July 2012 No. 20
QUANTIFYING INTEROSSEOUS MUSCLE TIGHTNESS TESTING
In our last Clinical Pearl, we discussed interosseous muscle testing and this Clinical Pearl continues the discussion. Please review the last HandLab Clinical Pearl No.19 before reading below.
Treatment to reduce stiffness of a finger must be goal oriented and evaluation measurements must quantify progress toward the goal. Resolving interosseous muscle tightness is usually one of the early steps in regaining full motion and function of the digit but has remained a vague and unquantifiable goal. Below is a procedure for quantifying interosseous muscle tightness which precisely defines the goal and allows measurement toward the goal. First test to see if interosseous tightness is present in the injured/involved finger (see HandLab Clinical Pearl No.19). If the answer is yes, proceed to quantifying.
STEP 1: Test for normal interosseous muscle length on uninjured/uninvolved contralateral finger:
1. Passively extend the MP joint (with the MP joint in neutral alignment) to its easy maximum while maintaining full passive PIP joint flexion.
2. Measure the angle of MP joint hyperextension and the angle of PIP joint flexion.
3. Add these numbers together to obtain the normal interosseous muscle elasticity score for that finger. This number equals 100% of normal interosseous muscle elasticity for that finger.
STEP 2: Test for Interosseous muscle length on the injured/involved finger:
1. Passively extend the MP joint (with the MP joint in neutral alignment) to, but not beyond, the angle of MP joint hyperextension measured on the contralateral finger.
2. Maintain this position of the MP joint while passively flexing the PIP joint to its easy maximum.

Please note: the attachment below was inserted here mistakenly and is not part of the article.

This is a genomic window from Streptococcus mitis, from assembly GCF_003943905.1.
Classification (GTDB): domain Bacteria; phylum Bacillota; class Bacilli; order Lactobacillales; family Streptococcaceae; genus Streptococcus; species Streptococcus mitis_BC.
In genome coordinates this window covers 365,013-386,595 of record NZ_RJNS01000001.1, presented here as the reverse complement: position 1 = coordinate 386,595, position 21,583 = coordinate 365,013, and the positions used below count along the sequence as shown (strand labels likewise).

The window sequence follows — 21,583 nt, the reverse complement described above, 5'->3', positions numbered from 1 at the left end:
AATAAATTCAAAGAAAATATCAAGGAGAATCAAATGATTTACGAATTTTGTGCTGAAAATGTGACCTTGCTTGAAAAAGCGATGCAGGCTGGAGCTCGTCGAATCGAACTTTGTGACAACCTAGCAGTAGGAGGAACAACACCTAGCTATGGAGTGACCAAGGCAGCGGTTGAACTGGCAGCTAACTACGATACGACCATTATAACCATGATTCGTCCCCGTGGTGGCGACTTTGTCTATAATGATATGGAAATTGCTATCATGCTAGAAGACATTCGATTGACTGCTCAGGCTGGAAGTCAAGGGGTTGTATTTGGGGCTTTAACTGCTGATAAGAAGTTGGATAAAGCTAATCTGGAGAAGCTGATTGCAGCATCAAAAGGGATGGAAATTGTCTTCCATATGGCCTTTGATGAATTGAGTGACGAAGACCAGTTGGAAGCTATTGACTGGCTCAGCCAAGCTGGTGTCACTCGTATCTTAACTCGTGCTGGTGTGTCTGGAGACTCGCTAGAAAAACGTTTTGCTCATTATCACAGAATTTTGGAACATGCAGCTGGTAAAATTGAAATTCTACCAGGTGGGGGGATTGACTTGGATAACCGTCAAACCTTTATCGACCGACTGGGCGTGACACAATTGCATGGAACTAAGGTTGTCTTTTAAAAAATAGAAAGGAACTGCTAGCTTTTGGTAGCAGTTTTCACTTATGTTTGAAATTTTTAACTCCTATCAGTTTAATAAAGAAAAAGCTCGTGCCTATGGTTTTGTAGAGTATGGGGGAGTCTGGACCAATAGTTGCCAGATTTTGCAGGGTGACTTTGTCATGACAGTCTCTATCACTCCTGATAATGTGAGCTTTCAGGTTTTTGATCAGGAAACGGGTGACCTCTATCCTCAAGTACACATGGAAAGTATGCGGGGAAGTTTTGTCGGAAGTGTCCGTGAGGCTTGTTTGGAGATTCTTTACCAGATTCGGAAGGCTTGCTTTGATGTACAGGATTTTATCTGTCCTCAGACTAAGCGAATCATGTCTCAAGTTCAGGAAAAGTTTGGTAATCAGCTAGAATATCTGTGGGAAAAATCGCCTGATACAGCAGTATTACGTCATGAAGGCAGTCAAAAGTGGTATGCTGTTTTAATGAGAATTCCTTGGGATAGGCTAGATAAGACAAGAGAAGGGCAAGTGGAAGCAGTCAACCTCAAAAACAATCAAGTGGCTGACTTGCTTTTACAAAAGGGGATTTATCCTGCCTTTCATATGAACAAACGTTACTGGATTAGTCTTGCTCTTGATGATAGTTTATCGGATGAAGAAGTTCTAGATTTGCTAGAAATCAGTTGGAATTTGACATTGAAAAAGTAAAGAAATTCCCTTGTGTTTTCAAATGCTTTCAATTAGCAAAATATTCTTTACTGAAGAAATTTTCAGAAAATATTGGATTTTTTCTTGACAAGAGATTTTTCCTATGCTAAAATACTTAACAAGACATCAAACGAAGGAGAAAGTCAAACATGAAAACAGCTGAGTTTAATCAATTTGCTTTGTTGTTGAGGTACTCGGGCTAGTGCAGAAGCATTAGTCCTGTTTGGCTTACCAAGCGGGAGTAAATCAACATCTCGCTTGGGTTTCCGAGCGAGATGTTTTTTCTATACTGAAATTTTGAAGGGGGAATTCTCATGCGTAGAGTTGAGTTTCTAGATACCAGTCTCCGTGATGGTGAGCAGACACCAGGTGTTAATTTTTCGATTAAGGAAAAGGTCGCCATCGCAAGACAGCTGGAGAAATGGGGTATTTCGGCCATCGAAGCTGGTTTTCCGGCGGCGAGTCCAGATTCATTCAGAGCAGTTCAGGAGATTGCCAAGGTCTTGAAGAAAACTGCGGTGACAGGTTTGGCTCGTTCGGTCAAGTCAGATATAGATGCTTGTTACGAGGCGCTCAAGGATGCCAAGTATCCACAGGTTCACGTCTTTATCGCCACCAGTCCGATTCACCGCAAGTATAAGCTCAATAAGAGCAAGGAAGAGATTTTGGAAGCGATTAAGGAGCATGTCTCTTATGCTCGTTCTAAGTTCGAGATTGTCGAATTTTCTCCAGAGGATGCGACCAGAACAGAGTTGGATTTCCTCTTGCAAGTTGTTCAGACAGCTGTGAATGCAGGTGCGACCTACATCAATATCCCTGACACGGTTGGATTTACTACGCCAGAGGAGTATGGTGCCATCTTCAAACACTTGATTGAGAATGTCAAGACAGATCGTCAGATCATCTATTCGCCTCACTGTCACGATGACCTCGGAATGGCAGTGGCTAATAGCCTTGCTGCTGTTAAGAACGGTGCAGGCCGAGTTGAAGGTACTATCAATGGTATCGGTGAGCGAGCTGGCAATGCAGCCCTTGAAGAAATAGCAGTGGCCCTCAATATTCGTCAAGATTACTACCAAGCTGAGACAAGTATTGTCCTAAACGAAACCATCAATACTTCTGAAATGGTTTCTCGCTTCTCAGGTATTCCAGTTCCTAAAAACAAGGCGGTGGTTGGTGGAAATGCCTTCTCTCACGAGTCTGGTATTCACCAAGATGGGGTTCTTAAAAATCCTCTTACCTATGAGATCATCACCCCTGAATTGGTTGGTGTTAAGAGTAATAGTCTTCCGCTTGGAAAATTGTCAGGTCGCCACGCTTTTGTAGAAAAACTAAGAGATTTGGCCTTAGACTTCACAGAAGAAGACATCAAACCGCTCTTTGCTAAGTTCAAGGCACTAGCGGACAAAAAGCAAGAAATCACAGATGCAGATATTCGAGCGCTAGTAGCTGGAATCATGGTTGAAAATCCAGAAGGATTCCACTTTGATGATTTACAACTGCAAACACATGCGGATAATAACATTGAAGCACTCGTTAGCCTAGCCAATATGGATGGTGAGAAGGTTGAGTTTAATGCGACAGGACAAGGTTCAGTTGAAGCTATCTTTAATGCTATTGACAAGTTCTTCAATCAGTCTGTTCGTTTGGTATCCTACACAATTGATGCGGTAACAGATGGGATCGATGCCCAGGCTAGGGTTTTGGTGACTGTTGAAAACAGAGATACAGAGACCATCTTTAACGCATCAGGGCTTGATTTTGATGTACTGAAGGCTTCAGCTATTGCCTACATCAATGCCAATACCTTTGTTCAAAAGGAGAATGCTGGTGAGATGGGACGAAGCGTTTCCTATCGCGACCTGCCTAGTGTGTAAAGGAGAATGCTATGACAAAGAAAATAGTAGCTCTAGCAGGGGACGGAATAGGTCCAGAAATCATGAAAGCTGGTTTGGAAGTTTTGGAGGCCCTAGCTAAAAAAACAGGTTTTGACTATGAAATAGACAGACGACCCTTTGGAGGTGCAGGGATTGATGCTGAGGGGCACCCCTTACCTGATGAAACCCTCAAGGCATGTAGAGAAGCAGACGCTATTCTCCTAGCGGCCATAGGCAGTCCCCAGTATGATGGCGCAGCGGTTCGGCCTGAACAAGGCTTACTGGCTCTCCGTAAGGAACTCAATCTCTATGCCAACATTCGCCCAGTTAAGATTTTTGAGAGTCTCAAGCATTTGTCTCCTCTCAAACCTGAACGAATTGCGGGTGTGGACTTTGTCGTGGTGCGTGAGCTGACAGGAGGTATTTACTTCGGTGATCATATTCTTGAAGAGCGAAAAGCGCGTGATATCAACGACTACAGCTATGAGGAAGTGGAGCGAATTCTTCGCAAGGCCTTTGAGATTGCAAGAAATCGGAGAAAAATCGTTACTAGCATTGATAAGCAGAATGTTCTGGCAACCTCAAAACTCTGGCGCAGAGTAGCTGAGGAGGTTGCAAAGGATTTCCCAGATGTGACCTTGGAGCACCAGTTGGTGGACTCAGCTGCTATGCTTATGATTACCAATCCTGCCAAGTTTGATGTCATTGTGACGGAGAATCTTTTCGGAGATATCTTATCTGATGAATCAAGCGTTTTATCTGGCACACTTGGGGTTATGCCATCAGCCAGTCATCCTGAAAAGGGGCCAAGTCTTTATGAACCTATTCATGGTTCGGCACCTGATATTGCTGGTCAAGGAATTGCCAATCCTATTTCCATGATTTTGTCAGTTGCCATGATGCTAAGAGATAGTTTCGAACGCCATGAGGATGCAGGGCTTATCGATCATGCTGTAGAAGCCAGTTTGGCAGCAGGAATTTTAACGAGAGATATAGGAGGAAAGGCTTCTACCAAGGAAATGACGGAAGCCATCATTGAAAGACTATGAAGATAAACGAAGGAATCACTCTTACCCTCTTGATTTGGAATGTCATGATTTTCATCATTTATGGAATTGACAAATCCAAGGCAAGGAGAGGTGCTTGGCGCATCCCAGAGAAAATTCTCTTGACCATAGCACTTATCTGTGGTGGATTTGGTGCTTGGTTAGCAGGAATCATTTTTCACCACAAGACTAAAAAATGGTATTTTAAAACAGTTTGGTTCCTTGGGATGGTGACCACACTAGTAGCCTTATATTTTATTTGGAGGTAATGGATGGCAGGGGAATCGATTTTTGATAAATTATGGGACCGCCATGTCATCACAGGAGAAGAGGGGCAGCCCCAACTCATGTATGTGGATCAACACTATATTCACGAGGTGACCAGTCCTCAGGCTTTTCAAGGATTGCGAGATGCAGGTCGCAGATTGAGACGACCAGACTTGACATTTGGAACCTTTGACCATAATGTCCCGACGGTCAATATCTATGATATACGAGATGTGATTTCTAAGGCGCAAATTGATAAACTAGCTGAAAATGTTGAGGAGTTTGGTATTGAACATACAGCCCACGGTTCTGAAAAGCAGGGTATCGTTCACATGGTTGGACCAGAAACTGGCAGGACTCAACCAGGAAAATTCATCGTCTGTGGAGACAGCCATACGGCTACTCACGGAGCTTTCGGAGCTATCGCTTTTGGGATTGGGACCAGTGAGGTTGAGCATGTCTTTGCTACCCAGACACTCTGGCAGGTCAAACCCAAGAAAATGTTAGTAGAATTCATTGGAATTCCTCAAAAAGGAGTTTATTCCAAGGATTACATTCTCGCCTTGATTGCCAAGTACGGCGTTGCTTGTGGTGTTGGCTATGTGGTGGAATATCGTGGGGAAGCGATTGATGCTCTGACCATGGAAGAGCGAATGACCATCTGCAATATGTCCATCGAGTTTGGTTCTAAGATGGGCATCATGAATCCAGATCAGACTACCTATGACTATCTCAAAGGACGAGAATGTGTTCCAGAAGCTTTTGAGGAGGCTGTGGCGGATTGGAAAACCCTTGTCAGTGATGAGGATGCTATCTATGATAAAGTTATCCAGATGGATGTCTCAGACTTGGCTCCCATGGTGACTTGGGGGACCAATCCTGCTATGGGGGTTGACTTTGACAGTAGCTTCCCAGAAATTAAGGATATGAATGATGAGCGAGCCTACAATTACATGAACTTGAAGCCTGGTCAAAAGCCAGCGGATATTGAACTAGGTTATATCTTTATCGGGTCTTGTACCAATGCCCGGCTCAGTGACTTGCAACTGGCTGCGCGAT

3. With both joints positioned, measure the angle of MP joint hyperextension and the angle of PIP joint flexion and add them together. This number equals the interosseous muscle elasticity of this finger. (If the MP joint will not extend to 0°, it is a negative number which is subtracted.)
STEP 3: Determine the interosseous muscle tightness score:
Divide the score from Step 2 (injured finger) by the score from Step 1 (the normal uninjured finger) to calculate the percentage of normal interosseous muscle elasticity in the injured finger.
Consider these examples:
Patient’s normal uninjured long finger passively hyperextends at the MP joint to 30 degrees while the PIP joint is held at 110 degrees. Adding these two numbers together gives the normal interosseous muscle elasticity score of 140, which equals 100% (See NORMAL illustration below).
• The PIP joint of the patient’s injured finger can be flexed only to 85 degrees when the MP joint is held at 30 degrees hyperextension (see EXAMPLE 1 illustration below). These two numbers added together gives the abnormal interosseous muscle elasticity score of 115.
• Since 115 is less than 140, there is less than normal interosseous muscle elasticity in this finger. By dividing 140 into 115 we determine that the injured finger has 82% of normal interosseus muscle elasticity (or an 18% reduction).
Imagine that the injured finger has very limited passive PIP joint flexion as well as limited passive MP joint extension (not unusual in a stiff finger).
• The uninjured finger is the same as above with a score of 140.
• The injured finger will only passively flex at the PIP joint to 60 degrees and the MP joint will only hyperextend 10 degrees.
• The first question is whether there is LESS passive PIP joint flexion with the MP joint extended than with it flexed. If the answer is yes, scoring is appropriate.
• When the MP joint is hyperextended to 10 degrees, the PIP joint will only flex to 50 degrees (less than when the MP joint was flexed). See EXAMPLE 2 above. Adding these numbers together, the score for in the injured finger is 60 or 43% of normal interosseus elasticity (or a 57% reduction).
With this scoring system, serial examinations allow documentation of progress (or lack of) in reducing interosseous muscle tightness.
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Disclaimer: HandLab Clinical Pearls are intended to be an informal sharing of practical clinical ideas; not formal evidence-based conclusions of fact.